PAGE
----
Man With Down Syndrome, Who Worked at Same McDonald’s for 27 Years, Passes Away

June 11, 2019 Updated: June 12, 2019

Chris Campbell, a man with Down Syndrome who worked at the same Georgia McDonald’s for 27 years, has passed away, according to his family.

Family members confirmed to 11Alive he died on the morning of June 11.

They said that he passed away without life insurance and are asking for donations via GoFundMe to cover the costs.

The GoFundMe said he was “a boy scout, church acolyte, community volunteer, McDonald’s employee, loving son, grandson, brother, uncle and friend. He was so special in so many ways to so many people.”

“Chris Campbell was a wonderful example of the difference made by a loving family, supportive community and strong advocates,” the his family said on the page, adding, “He was special in so many ways to so many people. He loved all things pirate and enjoyed celebrating life through music and laughter! His family feels an immense loss and will miss Chris’ sweet smile and generous spirit.”

According to 11Alive, his family said his passing was unexpected.

The Down Syndrome Association of Atlanta said his co-workers honored him in March with a cake, trophy, and party, for being an employee for decades.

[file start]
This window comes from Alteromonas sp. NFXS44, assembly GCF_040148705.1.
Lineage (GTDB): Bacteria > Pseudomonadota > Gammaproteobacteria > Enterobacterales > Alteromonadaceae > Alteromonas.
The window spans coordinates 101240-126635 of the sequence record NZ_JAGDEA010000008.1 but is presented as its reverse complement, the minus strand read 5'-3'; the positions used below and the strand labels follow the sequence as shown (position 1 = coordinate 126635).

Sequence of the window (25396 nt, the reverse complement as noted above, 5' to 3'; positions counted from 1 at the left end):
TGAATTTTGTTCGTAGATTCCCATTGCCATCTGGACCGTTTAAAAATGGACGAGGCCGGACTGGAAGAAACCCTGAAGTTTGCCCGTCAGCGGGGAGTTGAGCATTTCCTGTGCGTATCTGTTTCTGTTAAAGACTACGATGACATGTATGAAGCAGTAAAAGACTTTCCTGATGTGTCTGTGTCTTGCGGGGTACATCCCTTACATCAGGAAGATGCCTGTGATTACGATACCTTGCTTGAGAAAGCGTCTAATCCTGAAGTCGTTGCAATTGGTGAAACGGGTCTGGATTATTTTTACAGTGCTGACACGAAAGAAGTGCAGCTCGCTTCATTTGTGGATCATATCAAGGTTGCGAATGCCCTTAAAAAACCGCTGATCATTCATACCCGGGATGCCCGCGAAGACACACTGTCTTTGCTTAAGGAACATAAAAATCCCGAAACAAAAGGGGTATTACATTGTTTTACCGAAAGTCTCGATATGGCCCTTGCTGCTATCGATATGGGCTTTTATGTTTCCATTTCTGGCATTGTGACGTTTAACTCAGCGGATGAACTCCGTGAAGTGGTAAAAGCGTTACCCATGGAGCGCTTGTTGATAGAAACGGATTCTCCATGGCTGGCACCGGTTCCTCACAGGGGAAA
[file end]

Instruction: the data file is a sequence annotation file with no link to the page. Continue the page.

“He’s got determination, a lot of fight, and he’s going to the top no matter what… and no one’s going to stop him!” Chris’s mother said at the time, according to 11Alive.

The Down Syndrome Association of Atlanta also issued a statement after his story went viral.

“They love their families, value their friends, root for the home team, and cope with the challenges of daily living such as managing a budget, living independently and having a job. These individuals and their families want the same opportunities for education, health, relationships, community involvement and careers as everyone else. With advocacy and the right supports, we can help make that happen!” the statement said.

“I like to clean, mopping, cleaning the tables and making Happy Meal boxes. I love the Happy Meal boxes,” Campbell said in March. “Every time I give them the boxes it makes each person happy.”

Since 1983, the life expectancy for individuals with Down syndrome has increased by 35 years from 25 to 60 years old, Fox News reported, adding that there 400,000 people in the United States who have Down syndrome.

“For anyone to be at any business for 27 years is pretty remarkable,” Kellie Vander Veur, the manager at the McDonald’s where he worked, told in March. “For a man with Down syndrome to be employed by the same brand and three different owner-operators over the years speaks to his personality.”

His story gives hopes to parents of children with Down syndrome.

“His mother … always told him, ‘You can do anything you want to do,'” Vander Veur said.